This strain and suffering is evident in “Open Sesemji,” where syncopated drums introduce a fractured succession of doomy, swirling guitars; intermittent and abrupt pauses of silence; an echoing, reverb-soaked, minatory guitar line; bursts of feedback’d noise; a tormented coda featuring plenty of delay and tremolo picking. As unsettling as these disjointed elements are on their own, vocalist Tyler Blensdorf spends their duration fulminating about his departure from readymade value systems, which in this case appear to take the form of religion. Rather than lose himself in a religion or system that has him “choking in lies,” he rancorously declares that, now, “I choose the elegy that echoes my body and blood.” Amidst the occasionally cavernous, occasionally abrasive musical attack of his bandmates, he affirms that he’s now become the sole driver, determiner, and judge of his existence, doing so with such closet existentialist lyrics as, “This place that I have chosen/ I’ll call it my home/ This place that I have chosen/ I’ll call it my throne.”

Yet the raspy tone of his voice suggests that he isn’t too happy about his turn toward self-determination, which is why the remainder of Uncanny Valley plays out as an exhibition of the sheer creative potential of the individual, on the one hand, and as an exhibition of how such creativity can transform him or her into a discontented, unloved misfit, on the other. To put things as simply as possible, almost every one of the album’s 18 tracks is brimming with musical inventions and oddities while also brimming with bile, anger, frustration, and loathing.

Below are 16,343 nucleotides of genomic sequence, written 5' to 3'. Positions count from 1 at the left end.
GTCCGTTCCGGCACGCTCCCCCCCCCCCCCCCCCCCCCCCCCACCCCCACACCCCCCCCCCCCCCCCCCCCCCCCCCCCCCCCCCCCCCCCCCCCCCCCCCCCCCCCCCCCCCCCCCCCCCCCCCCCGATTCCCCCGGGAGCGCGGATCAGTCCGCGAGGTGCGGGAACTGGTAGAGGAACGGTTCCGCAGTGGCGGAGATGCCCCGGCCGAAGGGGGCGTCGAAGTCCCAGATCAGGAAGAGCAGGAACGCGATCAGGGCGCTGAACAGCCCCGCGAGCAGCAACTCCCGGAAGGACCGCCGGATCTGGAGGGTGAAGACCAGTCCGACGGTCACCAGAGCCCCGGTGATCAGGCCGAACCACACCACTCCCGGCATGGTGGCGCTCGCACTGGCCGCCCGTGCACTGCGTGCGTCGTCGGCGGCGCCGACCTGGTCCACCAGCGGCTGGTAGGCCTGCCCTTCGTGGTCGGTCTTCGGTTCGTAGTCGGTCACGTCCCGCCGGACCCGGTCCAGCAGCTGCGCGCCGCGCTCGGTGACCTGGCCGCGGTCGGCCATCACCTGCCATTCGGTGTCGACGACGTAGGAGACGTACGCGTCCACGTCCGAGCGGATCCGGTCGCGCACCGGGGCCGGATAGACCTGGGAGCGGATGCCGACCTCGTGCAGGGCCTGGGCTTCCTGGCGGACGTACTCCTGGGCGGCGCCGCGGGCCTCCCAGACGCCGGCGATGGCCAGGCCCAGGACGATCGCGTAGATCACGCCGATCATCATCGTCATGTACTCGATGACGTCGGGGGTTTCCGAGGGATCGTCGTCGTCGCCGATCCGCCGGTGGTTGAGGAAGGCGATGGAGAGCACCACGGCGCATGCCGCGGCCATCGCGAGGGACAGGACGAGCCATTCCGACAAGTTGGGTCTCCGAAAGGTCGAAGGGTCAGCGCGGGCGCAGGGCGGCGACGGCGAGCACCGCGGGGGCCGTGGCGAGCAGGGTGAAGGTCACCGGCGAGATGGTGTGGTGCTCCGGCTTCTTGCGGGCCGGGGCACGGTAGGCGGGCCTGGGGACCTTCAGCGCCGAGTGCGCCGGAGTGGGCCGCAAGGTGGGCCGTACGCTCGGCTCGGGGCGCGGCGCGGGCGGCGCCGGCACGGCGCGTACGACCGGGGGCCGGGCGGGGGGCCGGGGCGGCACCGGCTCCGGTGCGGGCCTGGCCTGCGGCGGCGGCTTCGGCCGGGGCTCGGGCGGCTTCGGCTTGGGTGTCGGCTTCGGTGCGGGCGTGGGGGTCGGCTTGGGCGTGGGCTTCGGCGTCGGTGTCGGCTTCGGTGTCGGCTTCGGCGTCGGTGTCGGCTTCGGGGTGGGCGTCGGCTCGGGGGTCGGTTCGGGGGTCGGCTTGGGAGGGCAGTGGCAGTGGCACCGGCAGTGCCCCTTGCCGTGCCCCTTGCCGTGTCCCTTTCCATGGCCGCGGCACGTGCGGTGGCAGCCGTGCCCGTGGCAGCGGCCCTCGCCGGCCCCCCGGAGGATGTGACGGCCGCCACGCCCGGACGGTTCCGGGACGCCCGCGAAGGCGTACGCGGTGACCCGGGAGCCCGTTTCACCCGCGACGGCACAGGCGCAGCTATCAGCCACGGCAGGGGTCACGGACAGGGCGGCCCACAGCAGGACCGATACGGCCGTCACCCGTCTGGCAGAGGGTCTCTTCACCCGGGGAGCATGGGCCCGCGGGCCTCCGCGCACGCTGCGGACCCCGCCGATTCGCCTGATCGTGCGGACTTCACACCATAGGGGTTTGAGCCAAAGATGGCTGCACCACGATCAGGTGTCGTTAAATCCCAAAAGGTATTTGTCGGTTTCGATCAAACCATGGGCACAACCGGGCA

On the winding, sinewy “Nick of Time,” this bile comes out in a seeming tirade against the conformity and passivity of humans. Amidst clean yet psychotically funky electric guitar, Blensdorf testily adopts the perspective of someone who’s given up their individuality to the masses, proclaiming, “By all means, don’t wait for me/ My desire to remain has defeated my dream/ To them, it’s only good when you’re sleeping with apes.” Similarly, on the energetically psychedelic “Tanic” — one of many album highlights — he hints cryptically at a conflict between himself and his own artistic impulse, ranting, “Plowing through my tragedies/ Drunk by my own melody/ Toxic pearls benign/ A crime of myself/ Flood my fevered energies/ Until the day I fly.” In these lines, he appears to be outlining how creatives can become slaves to their own personal muses, inviting several waves of severely whammy’d guitar with the threat,“You don’t deny/ You’re the bitch of my life/ And you come out to my name.”